The problem with institutionalization is two fold. First there were no limits placed on it. Yes, someone who is severely mentally ill/intellectually disabled and who cannot function in society should be placed in an institution and cared for as long as possible. There, I said it. But, what we were doing was putting people in these “insane asylums” for really horrible reasons, where they were being mistreated and exploited. Treatment did improve slowly over time but the problem has always been that those in the field of psychology have all the power over someone who may or may not need that power lorded over them. What I mean is that if I label someone with a descriptor such as “psychotic”, a typical person will have no idea what that means but believe that I must know what I’m talking about because I do what I do. Since people believed this to be the case, it allowed for some really horrible experimentation on those that were mentally ill, most notably lobotomies, but at one point and time we thought dunking people in ice cold water or spraying them with fire hoses were a good idea as well. But society allowed us to do this because they did not know any better.
In the present day I think we’re better informed, but the stigma is still there. Enter the intellectually disabled, a population that is also misunderstood by the general public. Human beings tend to run away from or do their best to ostracize things we don’t understand as a protective factor. So given history it makes sense that we would be nervous at individuals living their lives in an institution. However, the difference is that we can actually quantify intellectual disability so that there is not a lot of ambiguity. We in the field of psychology though took that a step further and figured we could correlate quality of life with that IQ score. We got it wrong a few times, so once again we’re back to where we started. So now we’re placing these individuals in the community, and while we do a good job with wrap around services, we are still lacking in crisis intervention. There is a total of one hospital in the state that has perhaps two beds dedicated to the ID population. Otherwise, when hospitalization is necessary, they end up at a state hospital. Go figure.
Same is true for individuals that suffer from Alzheimer’s. These individuals become violent or do something unexpected, and we get called to put grandma in handcuffs, placed in the back of a police car, and ship her off to a hospital.* Then what? A psychiatric hospital cannot fix a chronic degenerative MEDICAL condition. But families where it gets to much to handle or assisted living facilities keep sending them. Then they refuse to take them back; which I think should be a felony (not that anyone asked). Of course, when that threat is leveled, I should probably just walk away, but I regard myself as better than the individuals that abandon them, and so I try to find a bed for them. Now, they also go to a state hospital more often than not, because even geriatric facilities do not take individuals with dementia.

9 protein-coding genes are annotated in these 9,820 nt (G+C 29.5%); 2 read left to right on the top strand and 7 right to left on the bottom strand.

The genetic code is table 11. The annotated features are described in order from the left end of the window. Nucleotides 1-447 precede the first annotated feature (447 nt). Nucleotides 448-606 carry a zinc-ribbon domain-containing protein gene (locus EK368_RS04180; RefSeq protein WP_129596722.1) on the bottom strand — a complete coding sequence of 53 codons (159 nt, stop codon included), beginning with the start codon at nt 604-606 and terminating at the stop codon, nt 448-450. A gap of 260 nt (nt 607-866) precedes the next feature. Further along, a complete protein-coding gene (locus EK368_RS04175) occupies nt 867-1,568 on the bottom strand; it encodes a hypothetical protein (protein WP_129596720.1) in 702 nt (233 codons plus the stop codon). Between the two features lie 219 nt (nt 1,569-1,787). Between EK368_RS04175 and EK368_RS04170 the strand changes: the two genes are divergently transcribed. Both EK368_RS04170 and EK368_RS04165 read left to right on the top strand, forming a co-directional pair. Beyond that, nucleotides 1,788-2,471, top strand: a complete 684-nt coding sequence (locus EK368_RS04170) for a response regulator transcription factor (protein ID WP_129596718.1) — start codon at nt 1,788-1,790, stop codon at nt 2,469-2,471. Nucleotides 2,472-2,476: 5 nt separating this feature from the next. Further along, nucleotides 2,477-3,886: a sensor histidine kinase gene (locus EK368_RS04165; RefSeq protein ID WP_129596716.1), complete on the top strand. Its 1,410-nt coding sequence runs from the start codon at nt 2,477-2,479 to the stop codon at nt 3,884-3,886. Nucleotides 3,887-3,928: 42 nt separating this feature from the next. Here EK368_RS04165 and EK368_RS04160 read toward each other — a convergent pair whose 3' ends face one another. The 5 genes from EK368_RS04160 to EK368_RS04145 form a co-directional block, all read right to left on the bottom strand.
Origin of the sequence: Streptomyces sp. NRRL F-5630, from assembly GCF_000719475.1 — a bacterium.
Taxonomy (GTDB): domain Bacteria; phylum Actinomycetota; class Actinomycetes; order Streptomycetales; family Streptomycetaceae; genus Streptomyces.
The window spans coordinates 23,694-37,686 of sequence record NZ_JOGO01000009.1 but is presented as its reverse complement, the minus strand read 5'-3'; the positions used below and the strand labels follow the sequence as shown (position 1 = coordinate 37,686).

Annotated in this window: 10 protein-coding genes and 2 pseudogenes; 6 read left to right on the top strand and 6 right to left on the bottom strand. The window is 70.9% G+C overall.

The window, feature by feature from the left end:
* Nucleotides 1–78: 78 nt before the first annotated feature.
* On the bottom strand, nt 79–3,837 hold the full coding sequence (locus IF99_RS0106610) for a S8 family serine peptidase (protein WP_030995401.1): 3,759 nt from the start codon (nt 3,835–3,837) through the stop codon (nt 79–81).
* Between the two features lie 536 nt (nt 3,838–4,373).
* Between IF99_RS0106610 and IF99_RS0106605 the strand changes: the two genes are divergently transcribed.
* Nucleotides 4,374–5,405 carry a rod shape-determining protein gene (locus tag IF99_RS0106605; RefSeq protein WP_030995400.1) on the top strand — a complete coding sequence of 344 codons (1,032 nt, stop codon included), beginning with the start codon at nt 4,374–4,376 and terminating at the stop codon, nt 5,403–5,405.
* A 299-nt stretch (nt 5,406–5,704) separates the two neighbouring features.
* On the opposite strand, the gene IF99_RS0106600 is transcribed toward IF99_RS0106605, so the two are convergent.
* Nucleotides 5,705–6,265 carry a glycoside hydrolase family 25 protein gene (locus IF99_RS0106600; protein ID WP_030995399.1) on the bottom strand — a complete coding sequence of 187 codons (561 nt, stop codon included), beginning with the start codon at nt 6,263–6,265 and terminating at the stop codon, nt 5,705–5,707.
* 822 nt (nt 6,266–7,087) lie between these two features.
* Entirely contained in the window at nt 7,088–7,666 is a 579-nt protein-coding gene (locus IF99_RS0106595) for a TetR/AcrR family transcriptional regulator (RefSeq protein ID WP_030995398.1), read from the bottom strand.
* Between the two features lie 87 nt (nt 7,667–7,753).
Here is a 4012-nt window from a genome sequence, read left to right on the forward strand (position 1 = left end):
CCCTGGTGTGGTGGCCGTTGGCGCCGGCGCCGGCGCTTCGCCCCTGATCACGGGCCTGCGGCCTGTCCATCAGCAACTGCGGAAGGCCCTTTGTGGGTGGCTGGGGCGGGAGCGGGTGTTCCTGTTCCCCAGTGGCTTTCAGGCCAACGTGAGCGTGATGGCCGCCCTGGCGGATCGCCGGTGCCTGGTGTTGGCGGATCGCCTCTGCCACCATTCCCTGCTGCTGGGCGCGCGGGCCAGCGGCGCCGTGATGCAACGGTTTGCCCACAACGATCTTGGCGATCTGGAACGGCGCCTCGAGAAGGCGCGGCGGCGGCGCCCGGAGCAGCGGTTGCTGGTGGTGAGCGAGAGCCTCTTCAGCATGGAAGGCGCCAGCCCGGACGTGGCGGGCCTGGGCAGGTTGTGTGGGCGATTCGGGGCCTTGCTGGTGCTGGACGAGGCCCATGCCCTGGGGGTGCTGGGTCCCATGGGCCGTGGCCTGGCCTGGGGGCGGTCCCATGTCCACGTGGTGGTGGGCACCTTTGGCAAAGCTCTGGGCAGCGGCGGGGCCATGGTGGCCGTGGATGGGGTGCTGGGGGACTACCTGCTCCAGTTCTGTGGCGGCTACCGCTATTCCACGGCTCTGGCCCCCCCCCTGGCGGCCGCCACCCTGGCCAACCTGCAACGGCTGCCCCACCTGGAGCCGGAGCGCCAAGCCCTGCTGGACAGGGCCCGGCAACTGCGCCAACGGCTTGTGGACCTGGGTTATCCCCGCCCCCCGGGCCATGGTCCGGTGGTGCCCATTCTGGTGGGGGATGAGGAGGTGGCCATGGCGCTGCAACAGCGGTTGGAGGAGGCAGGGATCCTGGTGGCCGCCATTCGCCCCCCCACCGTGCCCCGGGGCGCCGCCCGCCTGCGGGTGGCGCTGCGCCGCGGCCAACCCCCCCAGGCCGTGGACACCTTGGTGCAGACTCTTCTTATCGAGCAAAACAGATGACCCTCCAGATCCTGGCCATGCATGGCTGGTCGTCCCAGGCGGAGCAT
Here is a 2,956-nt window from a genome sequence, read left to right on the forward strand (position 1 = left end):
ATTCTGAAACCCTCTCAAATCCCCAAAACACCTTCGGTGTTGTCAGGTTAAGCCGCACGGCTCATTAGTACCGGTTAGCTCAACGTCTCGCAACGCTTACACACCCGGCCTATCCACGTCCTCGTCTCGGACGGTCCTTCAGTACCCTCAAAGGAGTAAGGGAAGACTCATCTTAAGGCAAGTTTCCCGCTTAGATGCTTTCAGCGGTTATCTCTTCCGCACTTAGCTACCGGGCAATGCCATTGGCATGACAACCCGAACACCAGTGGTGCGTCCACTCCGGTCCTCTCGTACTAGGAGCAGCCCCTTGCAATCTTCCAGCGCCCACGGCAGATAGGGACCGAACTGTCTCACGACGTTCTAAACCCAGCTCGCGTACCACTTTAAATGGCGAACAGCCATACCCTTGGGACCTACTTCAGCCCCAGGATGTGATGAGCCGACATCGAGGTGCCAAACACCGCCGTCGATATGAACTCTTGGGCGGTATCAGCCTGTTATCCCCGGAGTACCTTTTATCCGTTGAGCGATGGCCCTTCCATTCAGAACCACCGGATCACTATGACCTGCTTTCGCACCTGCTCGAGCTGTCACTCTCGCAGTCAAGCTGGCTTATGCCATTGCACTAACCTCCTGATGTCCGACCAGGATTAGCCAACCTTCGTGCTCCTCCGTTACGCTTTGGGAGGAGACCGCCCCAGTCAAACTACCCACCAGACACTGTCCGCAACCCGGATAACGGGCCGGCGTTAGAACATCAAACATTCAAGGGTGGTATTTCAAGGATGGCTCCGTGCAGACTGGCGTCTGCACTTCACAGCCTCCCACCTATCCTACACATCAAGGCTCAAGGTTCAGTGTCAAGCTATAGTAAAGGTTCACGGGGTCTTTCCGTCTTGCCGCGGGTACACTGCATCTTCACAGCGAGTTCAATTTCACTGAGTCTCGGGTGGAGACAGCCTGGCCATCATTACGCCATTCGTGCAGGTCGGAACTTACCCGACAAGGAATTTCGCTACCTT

So what can be done. Well, I think we have to stop using hospitals as a default location for people that we don’t want; or not. We have to decide. If institutionalization is a good thing, then we need to regulate it heavily and have oversight so we do not end up back where we started. If it is not a good thing, then we have to stop using hospitals as orphanages and nursing homes, and create alternatives that do more than just pay lip service. Finally, either facilities need to be established for these special populations that are accessible to people that do what I do for a living, or private hospitals need to be held accountable for not taking them. But, I don’t see the latter happening anytime soon since that makes too much sense.
*Note: Virginia does have a provision for alternative transportation which would eliminate the need for handcuffs. However, we still have not allowed billing for this and a lot of medical transport companies won’t do it for that reason.